Iron gall ink contains three ingredients, plus water: oak galls, ferrous sulphate, and gum arabic. I used a 1770 recipe that calls for two ounces of crushed oak galls soaked overnight in one pint of water, then strained into one ounce of ferrous sulphate. One-half ounce of gum arabic is added, and the mixture stirred until it is dissolved.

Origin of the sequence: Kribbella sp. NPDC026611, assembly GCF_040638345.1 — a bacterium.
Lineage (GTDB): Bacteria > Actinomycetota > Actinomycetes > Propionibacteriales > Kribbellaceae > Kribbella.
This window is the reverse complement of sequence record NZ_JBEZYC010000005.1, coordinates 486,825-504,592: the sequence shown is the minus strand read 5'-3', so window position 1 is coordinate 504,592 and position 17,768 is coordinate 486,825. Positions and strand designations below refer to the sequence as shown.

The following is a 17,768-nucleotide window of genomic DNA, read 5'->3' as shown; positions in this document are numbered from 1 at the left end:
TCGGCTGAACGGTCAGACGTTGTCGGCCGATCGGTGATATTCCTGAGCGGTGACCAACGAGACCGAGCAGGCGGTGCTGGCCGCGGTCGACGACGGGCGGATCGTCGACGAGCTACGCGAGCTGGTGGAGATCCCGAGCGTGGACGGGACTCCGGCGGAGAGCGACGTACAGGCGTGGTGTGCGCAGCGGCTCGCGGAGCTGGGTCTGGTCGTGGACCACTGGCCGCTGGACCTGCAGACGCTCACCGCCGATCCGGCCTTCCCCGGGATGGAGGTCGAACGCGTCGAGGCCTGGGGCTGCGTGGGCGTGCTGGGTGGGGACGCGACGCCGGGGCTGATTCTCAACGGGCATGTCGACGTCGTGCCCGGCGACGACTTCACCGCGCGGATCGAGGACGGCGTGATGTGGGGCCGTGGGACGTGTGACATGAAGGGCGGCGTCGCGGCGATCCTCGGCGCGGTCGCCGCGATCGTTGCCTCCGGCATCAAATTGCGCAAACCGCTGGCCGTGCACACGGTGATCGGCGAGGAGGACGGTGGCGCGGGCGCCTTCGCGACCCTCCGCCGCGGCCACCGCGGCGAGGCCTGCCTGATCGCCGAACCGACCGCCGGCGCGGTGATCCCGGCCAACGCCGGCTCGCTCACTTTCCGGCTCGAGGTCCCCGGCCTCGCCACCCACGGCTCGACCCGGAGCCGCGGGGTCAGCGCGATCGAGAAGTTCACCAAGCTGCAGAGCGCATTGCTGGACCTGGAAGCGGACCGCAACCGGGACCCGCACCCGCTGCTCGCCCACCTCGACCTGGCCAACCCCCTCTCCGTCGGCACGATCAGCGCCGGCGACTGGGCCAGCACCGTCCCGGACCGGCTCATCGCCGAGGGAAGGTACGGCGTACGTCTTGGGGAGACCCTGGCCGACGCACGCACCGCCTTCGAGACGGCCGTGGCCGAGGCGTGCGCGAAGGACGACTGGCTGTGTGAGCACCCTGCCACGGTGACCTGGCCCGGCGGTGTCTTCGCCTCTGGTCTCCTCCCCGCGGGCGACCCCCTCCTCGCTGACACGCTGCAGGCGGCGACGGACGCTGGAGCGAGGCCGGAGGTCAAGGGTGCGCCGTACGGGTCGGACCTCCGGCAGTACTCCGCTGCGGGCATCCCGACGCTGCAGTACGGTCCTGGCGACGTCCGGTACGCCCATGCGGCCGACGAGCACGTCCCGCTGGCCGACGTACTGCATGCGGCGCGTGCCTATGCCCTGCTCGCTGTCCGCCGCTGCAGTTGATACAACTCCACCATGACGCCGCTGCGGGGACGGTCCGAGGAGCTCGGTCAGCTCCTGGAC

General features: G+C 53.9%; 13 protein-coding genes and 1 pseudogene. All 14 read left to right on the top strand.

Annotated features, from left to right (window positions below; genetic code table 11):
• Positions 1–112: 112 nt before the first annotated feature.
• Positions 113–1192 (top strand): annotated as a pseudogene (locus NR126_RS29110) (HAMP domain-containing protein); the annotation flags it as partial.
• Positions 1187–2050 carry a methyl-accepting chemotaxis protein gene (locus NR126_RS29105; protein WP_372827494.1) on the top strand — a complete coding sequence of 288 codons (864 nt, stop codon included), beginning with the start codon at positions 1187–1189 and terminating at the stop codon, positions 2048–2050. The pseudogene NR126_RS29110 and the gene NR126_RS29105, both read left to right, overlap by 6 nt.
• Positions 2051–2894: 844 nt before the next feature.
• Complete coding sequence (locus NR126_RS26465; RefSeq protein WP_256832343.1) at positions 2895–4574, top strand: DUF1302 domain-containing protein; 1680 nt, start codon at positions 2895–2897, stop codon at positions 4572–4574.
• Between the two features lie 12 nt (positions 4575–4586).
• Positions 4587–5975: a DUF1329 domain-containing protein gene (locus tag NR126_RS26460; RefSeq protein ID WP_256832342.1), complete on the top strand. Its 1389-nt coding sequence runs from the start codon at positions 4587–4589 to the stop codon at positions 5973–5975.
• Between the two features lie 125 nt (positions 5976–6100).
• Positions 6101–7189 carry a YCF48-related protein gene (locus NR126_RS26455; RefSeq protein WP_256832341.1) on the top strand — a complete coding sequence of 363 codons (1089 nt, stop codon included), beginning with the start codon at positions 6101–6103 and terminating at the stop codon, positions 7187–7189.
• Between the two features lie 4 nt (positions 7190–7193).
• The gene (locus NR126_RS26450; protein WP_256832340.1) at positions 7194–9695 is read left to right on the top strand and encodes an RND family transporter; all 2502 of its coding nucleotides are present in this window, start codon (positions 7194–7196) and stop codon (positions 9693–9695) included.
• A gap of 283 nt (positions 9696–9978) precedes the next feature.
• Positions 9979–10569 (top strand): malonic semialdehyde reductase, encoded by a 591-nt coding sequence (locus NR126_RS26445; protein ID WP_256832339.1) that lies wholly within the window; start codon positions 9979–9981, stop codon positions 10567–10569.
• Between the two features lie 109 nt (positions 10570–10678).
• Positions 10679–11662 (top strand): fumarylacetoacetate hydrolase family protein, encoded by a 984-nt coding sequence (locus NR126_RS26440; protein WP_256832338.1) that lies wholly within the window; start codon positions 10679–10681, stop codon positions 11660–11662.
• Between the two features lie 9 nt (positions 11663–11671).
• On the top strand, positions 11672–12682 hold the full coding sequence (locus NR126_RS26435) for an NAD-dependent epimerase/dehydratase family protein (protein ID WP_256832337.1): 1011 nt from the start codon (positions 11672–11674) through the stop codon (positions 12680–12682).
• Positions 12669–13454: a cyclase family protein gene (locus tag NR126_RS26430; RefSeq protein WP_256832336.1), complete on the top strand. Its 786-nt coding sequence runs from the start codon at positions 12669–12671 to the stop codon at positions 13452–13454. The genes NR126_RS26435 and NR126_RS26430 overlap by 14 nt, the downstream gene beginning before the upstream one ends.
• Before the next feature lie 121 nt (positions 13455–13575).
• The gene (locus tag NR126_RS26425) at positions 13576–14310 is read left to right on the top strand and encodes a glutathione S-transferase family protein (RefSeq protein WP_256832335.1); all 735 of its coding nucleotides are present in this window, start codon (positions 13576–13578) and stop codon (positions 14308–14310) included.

Oak galls grow when a gall wasp lays an egg into a puncture on the underside of an oak leaf. As the larva develops, the tree secretes tannic and gallic acids, creating a round formation known as a gall nut or oak apple. These are harvested and dried. The hole from which the wasp emerged is clearly visible on each gall nut. I harvested live oak galls during the New England spring.